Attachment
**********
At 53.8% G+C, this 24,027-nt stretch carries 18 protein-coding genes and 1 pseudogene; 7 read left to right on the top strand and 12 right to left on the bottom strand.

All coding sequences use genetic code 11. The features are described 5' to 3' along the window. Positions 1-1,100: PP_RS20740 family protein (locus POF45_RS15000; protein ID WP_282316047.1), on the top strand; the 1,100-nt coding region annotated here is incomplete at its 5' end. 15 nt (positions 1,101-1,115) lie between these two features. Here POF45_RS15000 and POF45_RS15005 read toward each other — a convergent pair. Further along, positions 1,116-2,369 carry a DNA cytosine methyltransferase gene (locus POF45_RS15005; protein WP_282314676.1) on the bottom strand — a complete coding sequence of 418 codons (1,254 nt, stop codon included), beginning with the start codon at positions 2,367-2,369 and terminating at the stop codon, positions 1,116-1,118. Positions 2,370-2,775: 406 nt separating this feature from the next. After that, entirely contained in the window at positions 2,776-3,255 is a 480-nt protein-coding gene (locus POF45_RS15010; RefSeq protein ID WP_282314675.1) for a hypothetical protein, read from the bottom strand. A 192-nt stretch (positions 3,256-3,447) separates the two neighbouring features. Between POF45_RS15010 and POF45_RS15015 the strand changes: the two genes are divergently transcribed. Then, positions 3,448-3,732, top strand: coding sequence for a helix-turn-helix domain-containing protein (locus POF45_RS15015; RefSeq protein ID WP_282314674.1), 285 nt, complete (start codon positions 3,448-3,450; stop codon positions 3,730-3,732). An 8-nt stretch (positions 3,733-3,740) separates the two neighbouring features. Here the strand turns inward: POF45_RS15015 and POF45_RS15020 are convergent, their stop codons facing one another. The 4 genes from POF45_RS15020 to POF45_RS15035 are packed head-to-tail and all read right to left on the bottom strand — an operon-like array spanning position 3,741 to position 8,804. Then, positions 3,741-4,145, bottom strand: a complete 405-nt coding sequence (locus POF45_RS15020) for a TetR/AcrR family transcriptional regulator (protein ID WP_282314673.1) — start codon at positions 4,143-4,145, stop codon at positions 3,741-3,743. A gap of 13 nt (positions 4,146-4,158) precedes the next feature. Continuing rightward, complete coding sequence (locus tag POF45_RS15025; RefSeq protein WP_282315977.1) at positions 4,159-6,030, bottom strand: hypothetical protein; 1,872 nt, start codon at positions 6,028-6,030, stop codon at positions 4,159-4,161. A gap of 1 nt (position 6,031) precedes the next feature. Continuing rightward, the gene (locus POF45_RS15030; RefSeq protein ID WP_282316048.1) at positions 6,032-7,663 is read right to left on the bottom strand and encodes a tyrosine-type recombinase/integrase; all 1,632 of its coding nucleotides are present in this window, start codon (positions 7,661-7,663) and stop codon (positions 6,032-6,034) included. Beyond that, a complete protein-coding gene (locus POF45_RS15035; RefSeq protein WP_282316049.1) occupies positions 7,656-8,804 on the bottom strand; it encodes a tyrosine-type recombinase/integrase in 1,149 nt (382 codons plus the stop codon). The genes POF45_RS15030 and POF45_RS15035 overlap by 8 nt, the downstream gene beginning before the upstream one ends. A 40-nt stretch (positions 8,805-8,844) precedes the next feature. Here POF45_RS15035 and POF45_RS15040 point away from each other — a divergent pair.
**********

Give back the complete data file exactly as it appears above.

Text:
At 53.8% G+C, this 24,027-nt stretch carries 18 protein-coding genes and 1 pseudogene; 7 read left to right on the top strand and 12 right to left on the bottom strand.

All coding sequences use genetic code 11. The features are described 5' to 3' along the window. Positions 1-1,100: PP_RS20740 family protein (locus POF45_RS15000; protein ID WP_282316047.1), on the top strand; the 1,100-nt coding region annotated here is incomplete at its 5' end. 15 nt (positions 1,101-1,115) lie between these two features. Here POF45_RS15000 and POF45_RS15005 read toward each other — a convergent pair. Further along, positions 1,116-2,369 carry a DNA cytosine methyltransferase gene (locus POF45_RS15005; protein WP_282314676.1) on the bottom strand — a complete coding sequence of 418 codons (1,254 nt, stop codon included), beginning with the start codon at positions 2,367-2,369 and terminating at the stop codon, positions 1,116-1,118. Positions 2,370-2,775: 406 nt separating this feature from the next. After that, entirely contained in the window at positions 2,776-3,255 is a 480-nt protein-coding gene (locus POF45_RS15010; RefSeq protein ID WP_282314675.1) for a hypothetical protein, read from the bottom strand. A 192-nt stretch (positions 3,256-3,447) separates the two neighbouring features. Between POF45_RS15010 and POF45_RS15015 the strand changes: the two genes are divergently transcribed. Then, positions 3,448-3,732, top strand: coding sequence for a helix-turn-helix domain-containing protein (locus POF45_RS15015; RefSeq protein ID WP_282314674.1), 285 nt, complete (start codon positions 3,448-3,450; stop codon positions 3,730-3,732). An 8-nt stretch (positions 3,733-3,740) separates the two neighbouring features. Here the strand turns inward: POF45_RS15015 and POF45_RS15020 are convergent, their stop codons facing one another. The 4 genes from POF45_RS15020 to POF45_RS15035 are packed head-to-tail and all read right to left on the bottom strand — an operon-like array spanning position 3,741 to position 8,804. Then, positions 3,741-4,145, bottom strand: a complete 405-nt coding sequence (locus POF45_RS15020) for a TetR/AcrR family transcriptional regulator (protein ID WP_282314673.1) — start codon at positions 4,143-4,145, stop codon at positions 3,741-3,743. A gap of 13 nt (positions 4,146-4,158) precedes the next feature. Continuing rightward, complete coding sequence (locus tag POF45_RS15025; RefSeq protein WP_282315977.1) at positions 4,159-6,030, bottom strand: hypothetical protein; 1,872 nt, start codon at positions 6,028-6,030, stop codon at positions 4,159-4,161. A gap of 1 nt (position 6,031) precedes the next feature. Continuing rightward, the gene (locus POF45_RS15030; RefSeq protein ID WP_282316048.1) at positions 6,032-7,663 is read right to left on the bottom strand and encodes a tyrosine-type recombinase/integrase; all 1,632 of its coding nucleotides are present in this window, start codon (positions 7,661-7,663) and stop codon (positions 6,032-6,034) included. Beyond that, a complete protein-coding gene (locus POF45_RS15035; RefSeq protein WP_282316049.1) occupies positions 7,656-8,804 on the bottom strand; it encodes a tyrosine-type recombinase/integrase in 1,149 nt (382 codons plus the stop codon). The genes POF45_RS15030 and POF45_RS15035 overlap by 8 nt, the downstream gene beginning before the upstream one ends. A 40-nt stretch (positions 8,805-8,844) precedes the next feature. Here POF45_RS15035 and POF45_RS15040 point away from each other — a divergent pair.